The European Parliament overwhelmingly passed a ban on single-use plastic items by 2021, echoing similar commitments and sustainability initiatives from a number of international companies this year. (Time, Reader’s Digest)


A recent analysis found that reducing air pollution improves public health and reduces hospital visits in as little as two weeks. (Grist)

Deriving a majority of energy from solar and wind power could reduce the adverse health effects of electricity production by 80 percent, according to experts. (Phys.org)

Leaders of U.S. health care systems are combatting threats from the climate crisis by transitioning to carbon-neutral facilities and developing resiliency plans to respond to extreme weather events. (Harvard Business Review)

A Harvard study advised the best places to install renewable energy across the U.S. to maximize health and climate benefits. (SciTech Daily)

Research shows how reducing inequalities in the world’s poorest countries would improve mitigation of climate change, including ensuring access to adequate nutrition, sanitation, refrigeration, mobility, education, and basic health care. (The New York Times)


Corporate Action:
Businesses have made commitments to cut greenhouse gas pollution from global supply chains and are using their influence to push for policy action. (Forbes)

Major world banks in Europe and the U.S. have announced efforts to curb the effects of climate change, including ending the funding of oil and coal projects and pledges to donate to sustainable finance-related projects. (EcoWatch, CNBC)

Some fossil fuel companies invested in carbon removal and reduction initiatives this year, signaling efforts to embrace clean energy in the midst of an increasingly warming world. (The New York Times)

Hundreds of American companies actively supported the Global Climate Strike in September by donating commercial airtime to strikers and encouraging employee participation, among other things. (Fast Company)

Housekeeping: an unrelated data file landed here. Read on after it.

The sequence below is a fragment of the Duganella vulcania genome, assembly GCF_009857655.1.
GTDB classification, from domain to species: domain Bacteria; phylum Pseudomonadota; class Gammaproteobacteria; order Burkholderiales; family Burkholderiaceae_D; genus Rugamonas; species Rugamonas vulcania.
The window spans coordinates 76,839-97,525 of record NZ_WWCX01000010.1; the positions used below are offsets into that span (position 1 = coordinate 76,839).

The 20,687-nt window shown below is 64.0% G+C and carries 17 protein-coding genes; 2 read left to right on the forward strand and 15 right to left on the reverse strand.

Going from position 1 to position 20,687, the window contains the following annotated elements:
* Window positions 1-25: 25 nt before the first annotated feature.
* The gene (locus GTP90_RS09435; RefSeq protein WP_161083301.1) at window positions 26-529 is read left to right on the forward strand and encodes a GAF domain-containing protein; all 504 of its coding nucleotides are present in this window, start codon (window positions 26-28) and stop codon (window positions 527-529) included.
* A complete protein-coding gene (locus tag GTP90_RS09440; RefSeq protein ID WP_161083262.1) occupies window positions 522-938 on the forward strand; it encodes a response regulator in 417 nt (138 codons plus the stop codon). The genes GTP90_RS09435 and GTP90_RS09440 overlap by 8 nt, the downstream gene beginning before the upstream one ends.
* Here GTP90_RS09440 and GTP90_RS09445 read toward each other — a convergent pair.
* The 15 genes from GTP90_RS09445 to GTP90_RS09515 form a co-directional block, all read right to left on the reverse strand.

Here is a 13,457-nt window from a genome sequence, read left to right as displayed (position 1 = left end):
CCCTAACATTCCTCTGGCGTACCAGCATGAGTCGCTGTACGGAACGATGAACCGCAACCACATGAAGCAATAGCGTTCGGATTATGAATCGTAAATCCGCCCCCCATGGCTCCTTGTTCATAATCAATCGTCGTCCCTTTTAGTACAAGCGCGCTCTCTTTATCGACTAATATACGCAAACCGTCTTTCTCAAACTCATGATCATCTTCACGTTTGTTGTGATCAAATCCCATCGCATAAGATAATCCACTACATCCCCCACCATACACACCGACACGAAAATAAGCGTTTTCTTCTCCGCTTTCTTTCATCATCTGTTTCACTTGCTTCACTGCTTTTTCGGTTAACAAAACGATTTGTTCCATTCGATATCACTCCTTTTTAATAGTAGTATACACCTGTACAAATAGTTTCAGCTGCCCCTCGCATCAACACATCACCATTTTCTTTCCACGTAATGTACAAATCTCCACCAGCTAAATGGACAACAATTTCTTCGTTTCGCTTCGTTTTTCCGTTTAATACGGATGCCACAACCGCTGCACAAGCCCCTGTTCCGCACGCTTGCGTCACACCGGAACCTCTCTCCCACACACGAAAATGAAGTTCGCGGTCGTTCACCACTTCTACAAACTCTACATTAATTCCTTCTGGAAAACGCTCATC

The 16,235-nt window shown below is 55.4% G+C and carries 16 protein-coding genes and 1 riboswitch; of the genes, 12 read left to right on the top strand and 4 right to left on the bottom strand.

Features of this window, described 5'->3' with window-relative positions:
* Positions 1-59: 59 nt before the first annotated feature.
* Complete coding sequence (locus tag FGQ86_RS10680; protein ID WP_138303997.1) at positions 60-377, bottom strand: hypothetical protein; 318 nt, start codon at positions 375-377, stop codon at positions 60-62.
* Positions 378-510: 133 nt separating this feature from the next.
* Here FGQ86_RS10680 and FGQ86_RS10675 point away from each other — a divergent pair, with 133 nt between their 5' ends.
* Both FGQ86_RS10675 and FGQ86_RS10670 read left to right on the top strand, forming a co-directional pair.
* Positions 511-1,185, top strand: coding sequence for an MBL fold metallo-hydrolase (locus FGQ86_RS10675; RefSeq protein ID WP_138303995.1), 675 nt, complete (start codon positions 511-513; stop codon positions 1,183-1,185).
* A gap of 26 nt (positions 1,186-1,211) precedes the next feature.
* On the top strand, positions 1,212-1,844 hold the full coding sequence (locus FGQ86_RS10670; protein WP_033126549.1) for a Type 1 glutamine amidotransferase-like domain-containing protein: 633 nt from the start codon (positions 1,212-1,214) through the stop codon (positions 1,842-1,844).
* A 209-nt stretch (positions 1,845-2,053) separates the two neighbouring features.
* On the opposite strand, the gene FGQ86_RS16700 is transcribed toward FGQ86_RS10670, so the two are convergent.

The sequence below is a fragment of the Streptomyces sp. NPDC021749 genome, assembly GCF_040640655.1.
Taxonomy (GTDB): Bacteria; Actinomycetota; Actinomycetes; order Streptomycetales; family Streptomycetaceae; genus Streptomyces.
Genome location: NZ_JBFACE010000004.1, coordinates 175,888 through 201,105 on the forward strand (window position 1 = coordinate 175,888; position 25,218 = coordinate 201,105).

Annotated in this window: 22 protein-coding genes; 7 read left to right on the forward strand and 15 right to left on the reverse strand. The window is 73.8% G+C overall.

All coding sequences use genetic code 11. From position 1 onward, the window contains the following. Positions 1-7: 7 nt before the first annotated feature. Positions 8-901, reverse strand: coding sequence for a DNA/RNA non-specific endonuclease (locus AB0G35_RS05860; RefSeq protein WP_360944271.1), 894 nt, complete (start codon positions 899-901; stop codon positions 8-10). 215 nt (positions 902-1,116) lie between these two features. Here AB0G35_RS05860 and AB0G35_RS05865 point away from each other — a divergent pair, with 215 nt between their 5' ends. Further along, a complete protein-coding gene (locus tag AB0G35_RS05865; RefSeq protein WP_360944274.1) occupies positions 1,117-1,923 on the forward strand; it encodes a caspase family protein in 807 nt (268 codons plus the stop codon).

Around 4 million people worldwide took part in September’s youth-organized Global Climate Strike, and youth activists continue to demand ambitious action at COP25. (Vox, EcoWatch)

Scientists and researchers have been on the front lines of climate activism this year, marching in global demonstrations and releasing a report declaring a climate emergency and providing six broad policy goals to address it. (The Los Angeles Times, The Washington Post)

Black church leaders in St. Louis are taking environmental justice action following their participation in the sixth annual Green the Church Summit, which aims to promote environmental justice and sustainability among black communities. (Religion & Politics)

As indigenous youth confronted the environmental devastation of their territories on platforms like the COP25 summit, indigenous leaders fought for the preservation of forests and natural resources, which have been depleted by profit-seeking companies and government officials. (Grist, Reuters)


In the giving spirit? Donating to these climate-focused charities and nonprofits is a gift that will keep on giving.

“The earth is a fine place and worth fighting for.” – Ernest Hemingway